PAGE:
My phone was less-than-gently caressed by an extra exuberant wave of an incoming tide. Last time I checked, iPhones and oceans don’t mix. So it immediately went into a bag of rice (well, as soon as I could get to the grocery store). Which somehow worked, or the water didn't get inside the phone as much as expected. Either way, I was without a phone for 48 hours. And I learned some things. Thanks, Universe.
I was away for a wedding weekend when this occurred. So at the wedding, I took no photos, I sent no texts, and I did no posting on Instagram or Facebook. I was present in each moment, with the people I was with. The next day, I decided to take the long way home (cue Supertramp). I went exploring on a scenic route from New Bedford, Massachusetts back to Warwick, Rhode Island. I made a rough plan from the hotel computer and used my car GPS map. I had no phone, but I did have an iPad to take pictures, and to potentially connect to coffee shop wifi in case of "emergencies" and to tell my Mom I wasn’t dead. But there was nothing instantaneous about my connection to others or the digital world. I didn't even have my Spotify, which is my go-to for driving. It was me, the good old-fashioned radio, and the open road.
I was extra present. It felt different. I felt more peaceful and more alive at the same time. I savored each moment of my aloneness and my wandering. My conclusion?
Too much screen, text, and social media time is slowly killing us. It’s taking away our freedom. It’s trapping us in a prison of falsehood, a bad dream, a matrix of non-reality. When I’m thinking about my phone, I'm not present to the world around me. The way I used to be as a child and young adult, before smartphones, was true freedom that I didn’t even realize I had lost. I tapped back into that yesterday.
It’s time to take back our lives. Being buried behind a phone is not living. It’s a limitation that I feel pressing down on me and closing in...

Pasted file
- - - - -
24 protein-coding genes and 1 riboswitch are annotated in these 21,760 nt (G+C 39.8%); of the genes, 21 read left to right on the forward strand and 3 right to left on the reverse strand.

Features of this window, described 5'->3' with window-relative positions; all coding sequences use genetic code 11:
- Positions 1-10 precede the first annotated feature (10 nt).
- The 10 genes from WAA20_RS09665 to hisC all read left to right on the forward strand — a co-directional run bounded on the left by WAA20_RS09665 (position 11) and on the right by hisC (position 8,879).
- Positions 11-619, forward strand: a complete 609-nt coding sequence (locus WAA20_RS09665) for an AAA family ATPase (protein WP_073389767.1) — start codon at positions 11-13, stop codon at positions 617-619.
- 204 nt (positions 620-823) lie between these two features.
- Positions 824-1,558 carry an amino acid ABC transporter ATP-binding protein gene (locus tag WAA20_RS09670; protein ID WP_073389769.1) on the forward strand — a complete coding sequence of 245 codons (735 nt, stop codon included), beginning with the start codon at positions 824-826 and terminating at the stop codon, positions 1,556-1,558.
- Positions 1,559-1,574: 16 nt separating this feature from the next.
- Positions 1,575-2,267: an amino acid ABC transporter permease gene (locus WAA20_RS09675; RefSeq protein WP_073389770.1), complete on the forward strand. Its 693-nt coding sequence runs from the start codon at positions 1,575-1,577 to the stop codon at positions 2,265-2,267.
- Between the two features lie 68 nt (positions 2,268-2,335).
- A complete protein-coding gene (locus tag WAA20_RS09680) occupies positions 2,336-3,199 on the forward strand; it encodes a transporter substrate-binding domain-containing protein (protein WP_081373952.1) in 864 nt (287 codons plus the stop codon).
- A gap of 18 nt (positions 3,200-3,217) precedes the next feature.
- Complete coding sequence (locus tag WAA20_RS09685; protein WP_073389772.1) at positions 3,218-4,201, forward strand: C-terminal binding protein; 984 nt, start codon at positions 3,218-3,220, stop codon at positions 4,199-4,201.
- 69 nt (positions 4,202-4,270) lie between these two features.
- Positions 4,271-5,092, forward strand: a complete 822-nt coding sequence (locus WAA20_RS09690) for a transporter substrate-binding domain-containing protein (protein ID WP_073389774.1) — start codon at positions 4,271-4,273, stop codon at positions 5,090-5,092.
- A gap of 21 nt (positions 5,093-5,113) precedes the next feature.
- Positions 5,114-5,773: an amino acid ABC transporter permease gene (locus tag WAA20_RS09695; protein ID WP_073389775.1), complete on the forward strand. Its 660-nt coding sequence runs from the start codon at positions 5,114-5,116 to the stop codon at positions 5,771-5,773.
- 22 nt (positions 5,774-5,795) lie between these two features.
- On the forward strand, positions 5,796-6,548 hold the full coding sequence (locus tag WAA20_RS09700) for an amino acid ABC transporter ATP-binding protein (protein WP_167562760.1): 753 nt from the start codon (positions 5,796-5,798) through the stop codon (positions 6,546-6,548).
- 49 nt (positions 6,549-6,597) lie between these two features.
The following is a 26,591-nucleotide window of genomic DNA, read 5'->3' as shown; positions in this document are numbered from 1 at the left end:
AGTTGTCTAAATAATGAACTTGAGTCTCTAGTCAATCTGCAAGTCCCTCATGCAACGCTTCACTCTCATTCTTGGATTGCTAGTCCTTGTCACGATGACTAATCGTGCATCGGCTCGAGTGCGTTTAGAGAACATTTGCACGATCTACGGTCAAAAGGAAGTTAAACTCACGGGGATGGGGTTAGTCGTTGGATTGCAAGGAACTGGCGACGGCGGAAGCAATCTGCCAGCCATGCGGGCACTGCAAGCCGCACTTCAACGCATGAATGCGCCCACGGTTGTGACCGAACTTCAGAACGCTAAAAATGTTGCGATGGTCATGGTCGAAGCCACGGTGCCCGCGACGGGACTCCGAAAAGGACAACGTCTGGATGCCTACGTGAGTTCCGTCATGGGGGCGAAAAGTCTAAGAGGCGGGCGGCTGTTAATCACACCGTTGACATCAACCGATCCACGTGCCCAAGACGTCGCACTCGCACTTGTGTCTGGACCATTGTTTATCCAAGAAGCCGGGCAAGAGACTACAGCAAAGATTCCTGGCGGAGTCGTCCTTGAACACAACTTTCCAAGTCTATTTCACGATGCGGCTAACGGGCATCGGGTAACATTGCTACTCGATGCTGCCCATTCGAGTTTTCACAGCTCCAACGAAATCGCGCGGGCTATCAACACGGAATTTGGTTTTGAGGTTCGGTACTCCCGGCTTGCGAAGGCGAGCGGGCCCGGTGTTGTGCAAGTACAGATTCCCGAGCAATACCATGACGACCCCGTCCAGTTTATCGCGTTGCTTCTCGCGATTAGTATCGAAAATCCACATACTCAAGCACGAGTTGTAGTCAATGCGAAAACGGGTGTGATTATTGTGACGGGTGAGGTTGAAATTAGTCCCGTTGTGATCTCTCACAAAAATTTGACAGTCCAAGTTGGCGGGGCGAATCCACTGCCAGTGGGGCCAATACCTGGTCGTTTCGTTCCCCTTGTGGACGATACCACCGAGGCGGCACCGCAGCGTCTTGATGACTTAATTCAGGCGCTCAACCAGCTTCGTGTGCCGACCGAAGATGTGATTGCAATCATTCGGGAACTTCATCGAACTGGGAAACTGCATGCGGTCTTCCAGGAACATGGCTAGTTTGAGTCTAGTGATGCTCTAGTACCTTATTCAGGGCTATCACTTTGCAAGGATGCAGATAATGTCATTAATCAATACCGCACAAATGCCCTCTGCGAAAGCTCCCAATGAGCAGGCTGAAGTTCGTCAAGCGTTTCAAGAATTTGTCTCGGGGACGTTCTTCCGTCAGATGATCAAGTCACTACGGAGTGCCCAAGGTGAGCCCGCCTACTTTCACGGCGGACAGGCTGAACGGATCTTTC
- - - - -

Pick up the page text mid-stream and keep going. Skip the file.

Right now, I am thinking about how to maintain an online presence for my business without sacrificing my own presence in the world. Taking the time to post a photo to an Instagram story in the moment, dilutes my experience of that moment. In feeling that I need to share each experience with the wider world of social media, I am losing my personal connection to, and absorption of, that experience. It’s become surface. It’s become superficial.
I don’t want to give up being present in the world anymore. I share because maybe this realization can help you too. Perhaps you’ve had similar thoughts.
Yesterday, I savored every color, the flavor of my coffee, an amazing (gluten-free, because it’s me) sandwich. Every smell, the fresh air. Every sound, the rustling leaves and the path under my feet. The sensation of my open window breeze, and the first chilly air that foreshadows the fall to come. I was alive. Because I wasn’t multi-tasking trying to instashare my experience or check email or text. I was alone. But not really alone. The singing birds, the Queen Anne’s Lace, the rocky gravel, and the meandering country roads kept me company.